Children are given an opportunity to operate mining equipment (it's perfectly safe!) (Photo: Avery Morrow)

Ruins of Ikeshima, Coal Mine Island

Urban Exploration and Industrial Tour

Children are given an opportunity to operate mining equipment (it's perfectly safe!) (Photo: Avery Morrow)
Avery Morrow   - 2 min read

The island of Ikeshima, a day trip from Nagasaki or Fukuoka, lies on top of an enormous reserve of undersea coal. Starting in 1959, a local business began moving workers to the island to mine the coal, a lucrative operation that eventually moved 8000 men, women and children on top this absurdly tiny (600-meter radius) island. Vast apartment complexes from this period are still standing today and are open for your exploration. But you'll want to take the guided tour.

The mine was still going until 2001, when rising labor costs forced its closure (the coal is still there). Most families left the island, reducing the population to 300. The remainder eventually stumbled upon showing off the extraordinary industrial accomplishment that is Ikeshima to visitors. Their expert, first-hand knowledge of how life was lived here and of mining processes that were still carried on until 2001 guarantees you a safe, informative, and ridiculously fun experience. "Haikyo" ruin fanatics, cavers, and families will find this tour equally enjoyable.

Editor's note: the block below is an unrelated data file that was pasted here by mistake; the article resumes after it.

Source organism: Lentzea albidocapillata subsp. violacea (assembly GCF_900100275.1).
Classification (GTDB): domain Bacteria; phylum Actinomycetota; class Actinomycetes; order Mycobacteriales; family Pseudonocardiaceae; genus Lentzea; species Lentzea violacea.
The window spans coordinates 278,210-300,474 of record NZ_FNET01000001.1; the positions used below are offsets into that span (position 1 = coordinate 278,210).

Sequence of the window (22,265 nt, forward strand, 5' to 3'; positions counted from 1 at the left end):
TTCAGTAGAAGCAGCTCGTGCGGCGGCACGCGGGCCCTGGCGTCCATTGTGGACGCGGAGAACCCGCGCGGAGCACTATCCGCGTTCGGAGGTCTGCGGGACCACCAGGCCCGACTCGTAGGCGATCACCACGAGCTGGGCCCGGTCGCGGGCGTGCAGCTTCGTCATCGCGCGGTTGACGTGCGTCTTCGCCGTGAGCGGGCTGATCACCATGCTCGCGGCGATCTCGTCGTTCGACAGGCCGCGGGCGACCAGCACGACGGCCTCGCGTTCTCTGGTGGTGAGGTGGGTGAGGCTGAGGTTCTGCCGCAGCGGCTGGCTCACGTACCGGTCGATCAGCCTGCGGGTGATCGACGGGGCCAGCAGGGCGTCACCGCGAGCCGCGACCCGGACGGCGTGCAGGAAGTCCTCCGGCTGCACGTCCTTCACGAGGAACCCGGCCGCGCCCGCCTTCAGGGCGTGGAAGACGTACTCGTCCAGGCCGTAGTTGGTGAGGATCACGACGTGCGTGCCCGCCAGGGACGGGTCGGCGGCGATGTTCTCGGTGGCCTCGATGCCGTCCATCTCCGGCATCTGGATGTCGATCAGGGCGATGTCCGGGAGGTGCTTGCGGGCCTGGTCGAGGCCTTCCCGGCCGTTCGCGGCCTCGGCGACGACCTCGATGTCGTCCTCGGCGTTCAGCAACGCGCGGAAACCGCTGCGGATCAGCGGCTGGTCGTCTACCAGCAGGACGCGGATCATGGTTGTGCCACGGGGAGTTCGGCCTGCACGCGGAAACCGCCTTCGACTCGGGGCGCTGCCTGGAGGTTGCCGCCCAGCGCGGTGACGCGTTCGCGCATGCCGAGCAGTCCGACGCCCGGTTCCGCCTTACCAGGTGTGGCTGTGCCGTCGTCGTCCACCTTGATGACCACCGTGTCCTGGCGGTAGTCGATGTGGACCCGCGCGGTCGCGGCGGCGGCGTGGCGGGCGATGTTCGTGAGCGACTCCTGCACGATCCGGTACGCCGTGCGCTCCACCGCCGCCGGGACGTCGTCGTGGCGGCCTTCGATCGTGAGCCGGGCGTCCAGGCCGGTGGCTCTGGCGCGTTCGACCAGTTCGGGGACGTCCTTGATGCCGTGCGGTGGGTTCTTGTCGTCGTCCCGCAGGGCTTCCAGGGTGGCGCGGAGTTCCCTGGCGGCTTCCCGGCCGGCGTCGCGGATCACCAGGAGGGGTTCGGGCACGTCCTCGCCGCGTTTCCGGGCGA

Reservations should be made roughly a week in advance; the tour runs year round and is not affected by weather. Start your trip by taking a nearby ferry, which departs frequently. You'll be picked up in a bus and driven past the island's still-open institutions, such as a large school which once packed in 1000 students, but now hosts just 6 in the same building. While learning about the island's history, you'll be invited to visit the remains of the apartment complex that once housed thousands of mining families. Climb up to the rooftop and see the extent of an island transformed by man and reclaimed by nature.

After a traditional bento box lunch, prepared the way miners used to eat decades ago, it's time to ride into the undersea cave on a real mine car. Inside await experiences that will surprise children and adults alike. It's difficult not to emerge from the Ikeshima mine with a smiling face and a new appreciation for Japan's industrial heritage.

Visitors are also allowed on the island without a tour. A few restaurants, a supermarket, and a bar remain open, but on an irregular basis, and there are no hotels or hostels.

Avery Morrow

Avery Morrow @avery.morrow

Three years in Saga Prefecture have taught me that there is a lot more to this country than meets the eye.